The principal advantages of the single pile-sort are that the task is easy to administer and informants enjoy doing it. Another advantage is that the task can be done with relatively many items, such as 30 to 50. And, one can achieve reliability coefficients of .90 or higher with respect to the aggregate similarity matrix using as few as thirty to forty informants (Weller & Romney, 1988: 25). On the other hand, since informants are free to come up with different numbers of piles, single pile-sorts have limited utility with respect to comparing individuals. In particular, the 'lumper' versus 'splitter' variation tends to overwhelm other characteristics that might differentiate informants. Other variants of the pile-sort task--multiple sorts, successive pile-sorts, and the Boster pile-sort--all obtain more information per informant and, by imposing uniform constraints, are better suited to making comparisons among informants. Weller and Romney (1988: 20-31) provide an excellent discussion of the various pile-sort tasks, including their strengths and weaknesses.

Triadic Comparisons

Another way to obtain overall similarity judgments is to present items, three at a time, and ask informants to pick the one that is most different from the other two. The procedure is repeated until each item has been presented in a triad with every pair of other items. To avoid uncontrolled order effects and response biases, however, it is important to randomize the presentations, both among and within the triadic sets. For example, using this method to obtain similarity judgment among four kinds of fish, we might obtain results like those in Table 4 (where capitalization indicates the informant's 'odd item out' judgments).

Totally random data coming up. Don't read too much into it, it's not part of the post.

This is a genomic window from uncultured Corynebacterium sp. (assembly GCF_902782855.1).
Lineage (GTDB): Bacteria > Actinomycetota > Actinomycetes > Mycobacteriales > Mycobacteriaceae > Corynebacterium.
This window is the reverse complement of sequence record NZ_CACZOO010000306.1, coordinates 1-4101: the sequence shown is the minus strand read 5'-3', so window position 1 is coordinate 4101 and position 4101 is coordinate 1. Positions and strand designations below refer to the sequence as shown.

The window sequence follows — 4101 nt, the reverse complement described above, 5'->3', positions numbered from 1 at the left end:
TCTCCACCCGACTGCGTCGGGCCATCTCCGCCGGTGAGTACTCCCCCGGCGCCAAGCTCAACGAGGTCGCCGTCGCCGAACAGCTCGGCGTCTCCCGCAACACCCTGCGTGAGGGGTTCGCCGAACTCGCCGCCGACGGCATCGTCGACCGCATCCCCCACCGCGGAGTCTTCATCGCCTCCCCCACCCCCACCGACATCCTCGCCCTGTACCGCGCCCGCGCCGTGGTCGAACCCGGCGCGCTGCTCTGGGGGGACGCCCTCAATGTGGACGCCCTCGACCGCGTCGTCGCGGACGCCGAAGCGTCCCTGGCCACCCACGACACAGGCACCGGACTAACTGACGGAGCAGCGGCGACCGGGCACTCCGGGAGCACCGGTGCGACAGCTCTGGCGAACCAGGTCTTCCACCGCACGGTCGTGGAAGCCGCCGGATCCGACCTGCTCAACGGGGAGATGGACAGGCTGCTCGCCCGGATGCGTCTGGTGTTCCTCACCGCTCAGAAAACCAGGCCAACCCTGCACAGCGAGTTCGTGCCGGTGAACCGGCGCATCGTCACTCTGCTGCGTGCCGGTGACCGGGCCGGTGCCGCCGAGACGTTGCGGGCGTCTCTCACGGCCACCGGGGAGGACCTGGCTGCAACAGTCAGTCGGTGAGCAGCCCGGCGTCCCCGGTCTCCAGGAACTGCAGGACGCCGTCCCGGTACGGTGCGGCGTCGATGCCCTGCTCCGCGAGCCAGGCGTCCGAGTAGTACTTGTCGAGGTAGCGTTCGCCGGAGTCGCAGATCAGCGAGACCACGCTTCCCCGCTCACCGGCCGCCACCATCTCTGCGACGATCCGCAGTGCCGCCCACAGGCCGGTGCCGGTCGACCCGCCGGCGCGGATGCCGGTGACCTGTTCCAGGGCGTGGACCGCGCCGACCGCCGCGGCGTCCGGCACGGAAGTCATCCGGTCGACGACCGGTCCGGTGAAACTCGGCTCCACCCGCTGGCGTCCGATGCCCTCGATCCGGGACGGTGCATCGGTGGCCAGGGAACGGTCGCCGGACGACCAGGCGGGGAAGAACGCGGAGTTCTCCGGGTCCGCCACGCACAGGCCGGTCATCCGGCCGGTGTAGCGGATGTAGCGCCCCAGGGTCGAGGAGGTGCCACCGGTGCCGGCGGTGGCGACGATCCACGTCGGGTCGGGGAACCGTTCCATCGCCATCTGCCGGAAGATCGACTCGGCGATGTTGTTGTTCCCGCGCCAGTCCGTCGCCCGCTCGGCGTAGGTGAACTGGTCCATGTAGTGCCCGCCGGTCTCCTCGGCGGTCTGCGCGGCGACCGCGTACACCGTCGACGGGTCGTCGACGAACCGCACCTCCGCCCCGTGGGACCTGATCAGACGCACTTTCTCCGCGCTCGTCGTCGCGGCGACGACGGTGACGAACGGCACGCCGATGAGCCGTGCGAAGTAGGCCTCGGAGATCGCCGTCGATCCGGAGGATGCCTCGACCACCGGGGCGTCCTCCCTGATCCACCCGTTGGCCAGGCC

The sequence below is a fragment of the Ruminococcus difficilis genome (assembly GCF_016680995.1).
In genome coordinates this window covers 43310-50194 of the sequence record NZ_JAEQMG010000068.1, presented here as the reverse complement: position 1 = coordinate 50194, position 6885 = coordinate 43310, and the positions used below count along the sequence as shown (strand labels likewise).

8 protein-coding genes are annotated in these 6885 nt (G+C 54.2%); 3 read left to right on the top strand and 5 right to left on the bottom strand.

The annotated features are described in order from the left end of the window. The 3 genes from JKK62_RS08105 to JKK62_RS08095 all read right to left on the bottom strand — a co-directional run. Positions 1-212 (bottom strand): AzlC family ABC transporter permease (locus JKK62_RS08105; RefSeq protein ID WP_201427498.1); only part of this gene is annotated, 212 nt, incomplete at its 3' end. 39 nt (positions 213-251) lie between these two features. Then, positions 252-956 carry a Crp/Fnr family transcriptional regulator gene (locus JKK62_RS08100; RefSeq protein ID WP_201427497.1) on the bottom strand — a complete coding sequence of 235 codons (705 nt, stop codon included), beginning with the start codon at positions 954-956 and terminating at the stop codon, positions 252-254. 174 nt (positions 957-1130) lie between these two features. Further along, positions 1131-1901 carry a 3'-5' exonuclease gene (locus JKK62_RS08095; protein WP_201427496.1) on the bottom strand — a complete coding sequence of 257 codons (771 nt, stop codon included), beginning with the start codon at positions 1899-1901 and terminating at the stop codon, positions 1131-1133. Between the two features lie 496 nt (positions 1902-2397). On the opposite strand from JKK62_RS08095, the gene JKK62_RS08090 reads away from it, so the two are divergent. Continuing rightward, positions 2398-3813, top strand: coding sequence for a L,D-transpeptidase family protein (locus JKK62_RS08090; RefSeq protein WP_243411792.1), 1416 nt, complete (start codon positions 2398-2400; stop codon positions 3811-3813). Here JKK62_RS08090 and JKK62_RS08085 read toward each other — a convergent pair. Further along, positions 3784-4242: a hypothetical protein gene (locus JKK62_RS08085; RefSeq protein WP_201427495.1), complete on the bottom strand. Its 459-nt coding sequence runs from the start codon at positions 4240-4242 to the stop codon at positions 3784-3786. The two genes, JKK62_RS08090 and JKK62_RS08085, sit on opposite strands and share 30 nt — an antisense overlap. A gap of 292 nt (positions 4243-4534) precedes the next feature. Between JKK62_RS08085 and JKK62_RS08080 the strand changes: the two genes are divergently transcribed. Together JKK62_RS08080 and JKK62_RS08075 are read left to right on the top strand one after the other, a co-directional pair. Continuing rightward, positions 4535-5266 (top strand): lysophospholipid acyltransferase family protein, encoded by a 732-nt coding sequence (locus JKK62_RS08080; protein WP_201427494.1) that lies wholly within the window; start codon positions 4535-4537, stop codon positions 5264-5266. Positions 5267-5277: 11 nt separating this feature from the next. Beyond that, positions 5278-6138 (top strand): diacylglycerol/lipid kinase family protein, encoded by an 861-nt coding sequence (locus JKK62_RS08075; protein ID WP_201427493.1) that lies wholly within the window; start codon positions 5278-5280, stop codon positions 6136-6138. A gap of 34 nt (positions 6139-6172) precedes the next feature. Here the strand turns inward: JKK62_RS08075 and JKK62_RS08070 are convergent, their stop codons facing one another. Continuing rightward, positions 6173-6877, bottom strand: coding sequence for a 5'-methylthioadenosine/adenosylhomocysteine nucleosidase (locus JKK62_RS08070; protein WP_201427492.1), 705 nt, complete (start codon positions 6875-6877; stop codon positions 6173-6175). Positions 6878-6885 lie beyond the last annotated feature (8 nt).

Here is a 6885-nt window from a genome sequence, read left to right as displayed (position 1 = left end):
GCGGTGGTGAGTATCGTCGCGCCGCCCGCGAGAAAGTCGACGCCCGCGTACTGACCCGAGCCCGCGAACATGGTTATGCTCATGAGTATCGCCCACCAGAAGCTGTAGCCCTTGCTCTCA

Table 4. One Informant's Triadic Similarity Judgments among Four Kinds of Fish
Triad 1: BASS salmon trout
Triad 2: tuna BASS salmon
Triad 3: trout bass TUNA
Triad 4: salmon tuna TROUT

Like the single pile-sort, such data can be represented as an item-by-item matrix. Each triad involves three pairwise comparisons, i.e., ABC breaks down into three pairs: AB, AC, and BC. Thus, for each triad, there are three similarity scores: the pair of 'not chosen' items are judged similar (scored 1), and the other two pairings are judged not similar (scored 0). Following this scoring procedure, Table 5 shows the matrix representation of the information contained in Table 4. (Note: Because similarity data are symmetric, we display only the lower-half the matrix.)

Table 5. Matrix Representation of Data from Table 4
Bass Salmon Trout Tuna
Bass --- --- --- ---
Salmon 0 --- --- ---
Trout 1 1 --- ---
Tuna 0 2 0 ---

Informants are quick to understand this task, whether it is administered in a written form or orally. Another advantage of the method is that, because all informants perform the same task, the resulting data enables comparisons among individuals. And so long as there are only a few items in the domain, informants find the task mildly amusing. Unfortunately, as the number of items goes up, the number of triads required increases dramatically--the combination of n things taken three at a time, or n! / 3!(n-3)! --and informants quickly lose patience when confronted with a large number of triads. For example, 56 triads are required for eight items, 120 for ten items, and 969 for nineteen items. Although one can use a balanced incomplete block design (BIB) to reduce the number of triads given each informant, this forces the researcher to chose whether the primary objective concerns items in the domain or informant differences with respect to the domain. If the objective is to compare informants, then the same subset of triads should be given to each informant, whereas if the focus is more on the items themselves, then each informant should get a different randomly selected BIB instantiation (see Borgatti, 1996, for a fuller discussion of this point). Thus, practical concerns dictate that the number of items be no more than 8 to 10 for complete designs and no more than about 25 for balanced incomplete block designs (Weller & Romney, 1988: 37).